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The cronulla riots: Muslims’ place in the white imaginary spatiality

Show simple item record Kabir, Nahid Afrose 2019-03-06T04:04:50Z 2019-03-06T04:04:50Z 2015-09
dc.identifier.citation Kabir, N. A. (2015). The cronulla riots: Muslims’ place in the white imaginary spatiality. Contemporary Islam, 9(3), 271-290. doi:10.1007/s11562-015-0347-x en_US
dc.identifier.issn 18720218
dc.description This article was published in Contemporary Islam [© 2015, Springer Science+Business Media Dordrecht.] and the definite version is available at The Article's website is at en_US
dc.description.abstract On 11 December 2005 at Sydney’s Cronulla Beach about 5000 Australians, mostly young men from Sutherland Shire, wrapped themselves in Australian flags and asserted that Cronulla Beach belonged to them through abusive language against Lebanese Australians. Subsequently, on 12 December 2005 a group of Australians of Lebanese heritage launched an attack in reprisal. The former group exhibited their “Australianness” through an urban model based on exclusion, implying they were the West so, of course, they were better than the rest. The latter fought back, exhibiting that they also represented the West. They demonstrated their territorial rights as they asserted that the beach also belonged to them. The rather aggressive posturing of both parties raises the question of whether Muslim Australians have a place in the white imaginary spatiality. en_US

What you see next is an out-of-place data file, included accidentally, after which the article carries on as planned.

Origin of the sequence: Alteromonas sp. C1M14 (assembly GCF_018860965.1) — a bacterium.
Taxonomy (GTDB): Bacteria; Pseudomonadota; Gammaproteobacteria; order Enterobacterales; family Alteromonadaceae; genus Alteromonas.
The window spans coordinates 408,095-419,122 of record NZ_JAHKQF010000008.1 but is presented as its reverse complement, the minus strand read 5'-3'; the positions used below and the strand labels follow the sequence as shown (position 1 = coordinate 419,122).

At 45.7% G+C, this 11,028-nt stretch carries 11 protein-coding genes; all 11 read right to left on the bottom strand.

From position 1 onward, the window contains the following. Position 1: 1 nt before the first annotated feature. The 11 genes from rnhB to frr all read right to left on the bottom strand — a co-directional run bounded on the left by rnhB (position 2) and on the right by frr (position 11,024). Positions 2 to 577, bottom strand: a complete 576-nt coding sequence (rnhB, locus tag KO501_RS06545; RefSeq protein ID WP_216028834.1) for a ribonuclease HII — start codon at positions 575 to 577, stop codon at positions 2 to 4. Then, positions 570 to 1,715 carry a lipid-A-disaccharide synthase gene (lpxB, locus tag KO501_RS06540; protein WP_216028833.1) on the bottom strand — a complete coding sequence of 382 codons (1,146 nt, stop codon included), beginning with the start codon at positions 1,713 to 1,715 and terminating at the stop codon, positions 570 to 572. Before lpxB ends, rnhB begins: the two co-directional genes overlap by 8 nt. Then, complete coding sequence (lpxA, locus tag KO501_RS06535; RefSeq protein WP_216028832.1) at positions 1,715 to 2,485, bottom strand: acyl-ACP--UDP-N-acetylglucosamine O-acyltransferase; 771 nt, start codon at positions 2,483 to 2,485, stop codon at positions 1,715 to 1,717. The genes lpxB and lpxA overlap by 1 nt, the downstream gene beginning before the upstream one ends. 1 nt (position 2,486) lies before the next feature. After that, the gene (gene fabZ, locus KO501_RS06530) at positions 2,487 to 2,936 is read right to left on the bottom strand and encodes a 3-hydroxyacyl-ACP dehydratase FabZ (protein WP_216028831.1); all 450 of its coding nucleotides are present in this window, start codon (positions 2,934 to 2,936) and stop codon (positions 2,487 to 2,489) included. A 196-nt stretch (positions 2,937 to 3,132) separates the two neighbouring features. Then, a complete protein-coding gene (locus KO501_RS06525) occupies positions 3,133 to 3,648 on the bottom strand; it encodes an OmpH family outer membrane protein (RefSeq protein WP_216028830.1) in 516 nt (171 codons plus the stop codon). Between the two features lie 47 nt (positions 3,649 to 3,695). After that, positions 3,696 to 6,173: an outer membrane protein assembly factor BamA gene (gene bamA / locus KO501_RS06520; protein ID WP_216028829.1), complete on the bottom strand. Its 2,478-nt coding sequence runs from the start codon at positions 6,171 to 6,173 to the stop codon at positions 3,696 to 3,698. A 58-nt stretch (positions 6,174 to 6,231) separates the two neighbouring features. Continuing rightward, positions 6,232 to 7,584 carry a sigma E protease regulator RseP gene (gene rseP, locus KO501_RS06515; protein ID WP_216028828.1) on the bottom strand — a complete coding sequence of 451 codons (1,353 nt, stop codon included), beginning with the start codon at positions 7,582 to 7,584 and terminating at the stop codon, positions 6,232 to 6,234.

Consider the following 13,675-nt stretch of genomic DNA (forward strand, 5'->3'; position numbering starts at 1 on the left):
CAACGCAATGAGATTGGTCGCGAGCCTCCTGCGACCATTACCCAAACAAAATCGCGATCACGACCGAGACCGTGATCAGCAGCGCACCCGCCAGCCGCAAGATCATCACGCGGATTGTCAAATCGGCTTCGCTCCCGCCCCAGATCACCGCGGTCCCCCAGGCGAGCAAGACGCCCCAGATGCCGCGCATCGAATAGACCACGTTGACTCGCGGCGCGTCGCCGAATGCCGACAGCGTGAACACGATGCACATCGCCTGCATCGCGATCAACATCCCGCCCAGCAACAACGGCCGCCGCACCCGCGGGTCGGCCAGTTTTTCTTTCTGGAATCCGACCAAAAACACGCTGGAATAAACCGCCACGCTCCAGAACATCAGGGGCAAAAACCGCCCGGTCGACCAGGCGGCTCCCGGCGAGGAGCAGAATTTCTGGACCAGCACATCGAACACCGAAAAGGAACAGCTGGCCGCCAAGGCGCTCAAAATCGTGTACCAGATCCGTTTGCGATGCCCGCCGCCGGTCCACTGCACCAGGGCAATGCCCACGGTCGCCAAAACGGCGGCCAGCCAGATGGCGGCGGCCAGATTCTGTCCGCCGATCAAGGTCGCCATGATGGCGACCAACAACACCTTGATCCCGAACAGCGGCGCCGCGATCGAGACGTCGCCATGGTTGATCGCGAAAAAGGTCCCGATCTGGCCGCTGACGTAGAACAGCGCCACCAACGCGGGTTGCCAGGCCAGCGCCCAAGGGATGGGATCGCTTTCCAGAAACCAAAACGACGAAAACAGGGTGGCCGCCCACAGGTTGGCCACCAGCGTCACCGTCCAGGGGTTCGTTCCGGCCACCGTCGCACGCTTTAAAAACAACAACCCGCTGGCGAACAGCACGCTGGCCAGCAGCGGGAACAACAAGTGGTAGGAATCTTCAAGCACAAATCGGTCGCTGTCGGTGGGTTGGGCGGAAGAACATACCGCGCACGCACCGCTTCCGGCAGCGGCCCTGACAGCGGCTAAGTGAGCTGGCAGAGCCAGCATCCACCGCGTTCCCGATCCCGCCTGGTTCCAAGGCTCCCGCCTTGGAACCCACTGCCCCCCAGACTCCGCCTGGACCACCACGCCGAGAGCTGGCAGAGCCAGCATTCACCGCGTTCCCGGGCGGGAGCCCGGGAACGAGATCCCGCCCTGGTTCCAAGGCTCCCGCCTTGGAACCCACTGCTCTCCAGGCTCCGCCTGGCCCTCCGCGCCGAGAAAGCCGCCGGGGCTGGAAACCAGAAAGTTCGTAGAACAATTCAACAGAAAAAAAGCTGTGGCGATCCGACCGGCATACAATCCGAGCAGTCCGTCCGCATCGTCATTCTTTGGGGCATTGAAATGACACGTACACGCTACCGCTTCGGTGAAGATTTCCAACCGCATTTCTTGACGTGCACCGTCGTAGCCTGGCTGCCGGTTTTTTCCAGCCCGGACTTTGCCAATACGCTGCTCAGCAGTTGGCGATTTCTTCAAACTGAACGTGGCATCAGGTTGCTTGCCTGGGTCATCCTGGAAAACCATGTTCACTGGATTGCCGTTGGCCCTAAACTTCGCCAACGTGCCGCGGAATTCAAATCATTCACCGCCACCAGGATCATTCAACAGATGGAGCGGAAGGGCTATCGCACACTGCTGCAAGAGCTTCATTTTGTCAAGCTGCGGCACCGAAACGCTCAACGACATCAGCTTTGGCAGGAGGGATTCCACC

dc.language.iso en en_US
dc.publisher © 2015, Springer Science+Business Media Dordrecht en_US
dc.subject Muslim en_US
dc.subject Social cohesion en_US
dc.subject Australia en_US
dc.title The cronulla riots: Muslims’ place in the white imaginary spatiality en_US
dc.type Article en_US
dc.description.version Published
dc.contributor.department Department of English and Humanities, BRAC University

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